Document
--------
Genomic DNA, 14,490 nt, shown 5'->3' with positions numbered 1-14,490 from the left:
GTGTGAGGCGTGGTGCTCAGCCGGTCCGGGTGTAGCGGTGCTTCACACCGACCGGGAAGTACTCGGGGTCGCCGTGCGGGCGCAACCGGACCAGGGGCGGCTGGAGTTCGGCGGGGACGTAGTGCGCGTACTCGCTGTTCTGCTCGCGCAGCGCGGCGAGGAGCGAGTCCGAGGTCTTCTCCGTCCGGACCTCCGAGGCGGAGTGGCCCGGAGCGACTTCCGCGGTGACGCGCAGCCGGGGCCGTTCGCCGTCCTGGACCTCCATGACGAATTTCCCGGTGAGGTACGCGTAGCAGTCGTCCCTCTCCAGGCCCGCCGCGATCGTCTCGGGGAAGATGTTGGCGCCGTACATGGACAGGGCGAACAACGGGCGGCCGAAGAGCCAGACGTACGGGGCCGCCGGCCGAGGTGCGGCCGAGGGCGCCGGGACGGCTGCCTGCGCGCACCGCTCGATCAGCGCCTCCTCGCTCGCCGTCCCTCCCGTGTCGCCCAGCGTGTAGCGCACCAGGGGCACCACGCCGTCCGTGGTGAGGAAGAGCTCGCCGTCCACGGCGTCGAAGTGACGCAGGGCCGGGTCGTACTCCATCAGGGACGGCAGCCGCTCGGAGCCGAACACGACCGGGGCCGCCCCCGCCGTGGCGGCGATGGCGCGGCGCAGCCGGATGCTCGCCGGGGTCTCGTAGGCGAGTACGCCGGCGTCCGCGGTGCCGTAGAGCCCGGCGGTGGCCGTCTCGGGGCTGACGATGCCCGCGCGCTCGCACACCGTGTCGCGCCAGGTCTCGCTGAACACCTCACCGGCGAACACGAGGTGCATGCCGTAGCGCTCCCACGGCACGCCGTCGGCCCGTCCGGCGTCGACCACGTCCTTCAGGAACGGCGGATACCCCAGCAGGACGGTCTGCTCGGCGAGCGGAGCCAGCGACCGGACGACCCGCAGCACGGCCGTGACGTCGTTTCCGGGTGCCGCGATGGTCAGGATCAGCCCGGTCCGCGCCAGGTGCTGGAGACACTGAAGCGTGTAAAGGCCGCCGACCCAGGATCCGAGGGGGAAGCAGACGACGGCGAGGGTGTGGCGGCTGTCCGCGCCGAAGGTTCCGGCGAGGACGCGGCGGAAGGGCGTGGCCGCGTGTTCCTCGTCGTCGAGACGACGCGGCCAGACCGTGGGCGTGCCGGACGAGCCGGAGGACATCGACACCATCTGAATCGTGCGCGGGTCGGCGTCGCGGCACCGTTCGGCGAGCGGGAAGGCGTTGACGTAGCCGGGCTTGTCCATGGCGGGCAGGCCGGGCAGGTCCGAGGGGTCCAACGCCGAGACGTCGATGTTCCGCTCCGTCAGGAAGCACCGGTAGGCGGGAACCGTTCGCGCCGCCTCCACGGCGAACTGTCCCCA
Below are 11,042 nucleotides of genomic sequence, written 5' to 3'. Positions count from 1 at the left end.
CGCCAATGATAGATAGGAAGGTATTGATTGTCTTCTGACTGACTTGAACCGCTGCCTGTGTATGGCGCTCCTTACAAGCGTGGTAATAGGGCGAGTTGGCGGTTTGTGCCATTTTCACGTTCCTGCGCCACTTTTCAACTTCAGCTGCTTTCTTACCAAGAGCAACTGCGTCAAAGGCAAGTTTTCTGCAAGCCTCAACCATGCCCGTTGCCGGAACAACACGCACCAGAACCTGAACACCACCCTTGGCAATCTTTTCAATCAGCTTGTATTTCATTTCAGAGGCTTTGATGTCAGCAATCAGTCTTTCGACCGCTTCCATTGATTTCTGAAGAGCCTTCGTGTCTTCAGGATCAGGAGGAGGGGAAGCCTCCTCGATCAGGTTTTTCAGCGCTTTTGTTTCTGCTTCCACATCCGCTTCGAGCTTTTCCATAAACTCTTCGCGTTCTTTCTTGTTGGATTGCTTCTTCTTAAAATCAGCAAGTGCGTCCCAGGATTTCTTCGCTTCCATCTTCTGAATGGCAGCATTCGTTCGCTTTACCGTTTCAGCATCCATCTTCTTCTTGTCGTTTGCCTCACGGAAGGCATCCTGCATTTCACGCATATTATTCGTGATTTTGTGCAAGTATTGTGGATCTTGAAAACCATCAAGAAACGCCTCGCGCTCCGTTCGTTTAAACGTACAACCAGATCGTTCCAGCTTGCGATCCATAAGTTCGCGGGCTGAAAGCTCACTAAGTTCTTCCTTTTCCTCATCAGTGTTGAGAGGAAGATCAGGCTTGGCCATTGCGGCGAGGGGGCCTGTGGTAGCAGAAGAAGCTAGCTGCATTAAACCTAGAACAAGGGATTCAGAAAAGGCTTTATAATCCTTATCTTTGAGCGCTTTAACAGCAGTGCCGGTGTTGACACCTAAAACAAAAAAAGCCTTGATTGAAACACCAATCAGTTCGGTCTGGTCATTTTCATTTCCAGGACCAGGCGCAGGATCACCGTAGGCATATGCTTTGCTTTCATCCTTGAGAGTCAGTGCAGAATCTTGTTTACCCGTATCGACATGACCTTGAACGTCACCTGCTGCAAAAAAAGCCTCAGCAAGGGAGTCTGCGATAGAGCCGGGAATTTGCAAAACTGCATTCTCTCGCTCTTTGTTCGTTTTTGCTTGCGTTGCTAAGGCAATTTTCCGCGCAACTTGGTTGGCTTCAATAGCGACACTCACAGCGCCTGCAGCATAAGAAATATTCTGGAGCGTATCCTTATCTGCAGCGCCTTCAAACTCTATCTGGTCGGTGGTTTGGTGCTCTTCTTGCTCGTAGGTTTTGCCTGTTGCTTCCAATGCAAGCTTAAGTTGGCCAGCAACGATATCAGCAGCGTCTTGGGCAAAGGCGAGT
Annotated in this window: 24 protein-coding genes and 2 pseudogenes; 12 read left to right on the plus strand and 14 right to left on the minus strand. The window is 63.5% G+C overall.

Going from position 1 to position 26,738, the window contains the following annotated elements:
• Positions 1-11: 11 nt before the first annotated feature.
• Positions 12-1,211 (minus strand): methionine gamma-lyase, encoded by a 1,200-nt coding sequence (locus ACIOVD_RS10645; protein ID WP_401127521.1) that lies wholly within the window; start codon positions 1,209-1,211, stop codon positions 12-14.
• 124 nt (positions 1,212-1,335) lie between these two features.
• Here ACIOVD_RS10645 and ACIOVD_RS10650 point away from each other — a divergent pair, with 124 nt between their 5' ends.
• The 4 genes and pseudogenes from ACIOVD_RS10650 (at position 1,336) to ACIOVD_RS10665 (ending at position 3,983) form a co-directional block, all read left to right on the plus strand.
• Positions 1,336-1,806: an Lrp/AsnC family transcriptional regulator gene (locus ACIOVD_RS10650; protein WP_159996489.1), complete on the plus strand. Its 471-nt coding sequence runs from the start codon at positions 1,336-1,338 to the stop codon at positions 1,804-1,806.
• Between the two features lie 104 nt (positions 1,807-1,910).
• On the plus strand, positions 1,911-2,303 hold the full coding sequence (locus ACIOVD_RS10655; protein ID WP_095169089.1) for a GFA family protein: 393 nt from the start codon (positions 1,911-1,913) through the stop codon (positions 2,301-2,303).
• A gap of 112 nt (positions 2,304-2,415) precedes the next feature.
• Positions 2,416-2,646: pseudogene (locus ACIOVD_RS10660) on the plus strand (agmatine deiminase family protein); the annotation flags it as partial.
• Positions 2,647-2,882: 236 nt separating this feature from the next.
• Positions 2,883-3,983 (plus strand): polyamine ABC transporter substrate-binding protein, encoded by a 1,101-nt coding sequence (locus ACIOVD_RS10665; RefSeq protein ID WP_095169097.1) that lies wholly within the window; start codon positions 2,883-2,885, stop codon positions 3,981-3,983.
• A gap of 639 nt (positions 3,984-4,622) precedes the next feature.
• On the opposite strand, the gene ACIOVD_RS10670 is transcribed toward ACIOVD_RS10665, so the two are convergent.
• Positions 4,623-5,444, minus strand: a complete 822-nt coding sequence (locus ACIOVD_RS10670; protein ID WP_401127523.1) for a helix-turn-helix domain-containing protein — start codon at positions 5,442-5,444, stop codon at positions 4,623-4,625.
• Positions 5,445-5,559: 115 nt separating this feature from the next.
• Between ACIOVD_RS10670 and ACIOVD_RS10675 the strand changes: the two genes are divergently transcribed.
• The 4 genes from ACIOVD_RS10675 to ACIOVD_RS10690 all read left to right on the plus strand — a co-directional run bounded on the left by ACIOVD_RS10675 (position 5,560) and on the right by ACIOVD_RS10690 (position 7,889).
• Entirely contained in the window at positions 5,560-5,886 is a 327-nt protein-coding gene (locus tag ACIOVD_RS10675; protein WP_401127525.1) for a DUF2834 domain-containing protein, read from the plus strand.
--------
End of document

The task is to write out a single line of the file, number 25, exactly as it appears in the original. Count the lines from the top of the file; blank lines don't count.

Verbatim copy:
• Entirely contained in the window at positions 5,560-5,886 is a 327-nt protein-coding gene (locus tag ACIOVD_RS10675; protein WP_401127525.1) for a DUF2834 domain-containing protein, read from the plus strand.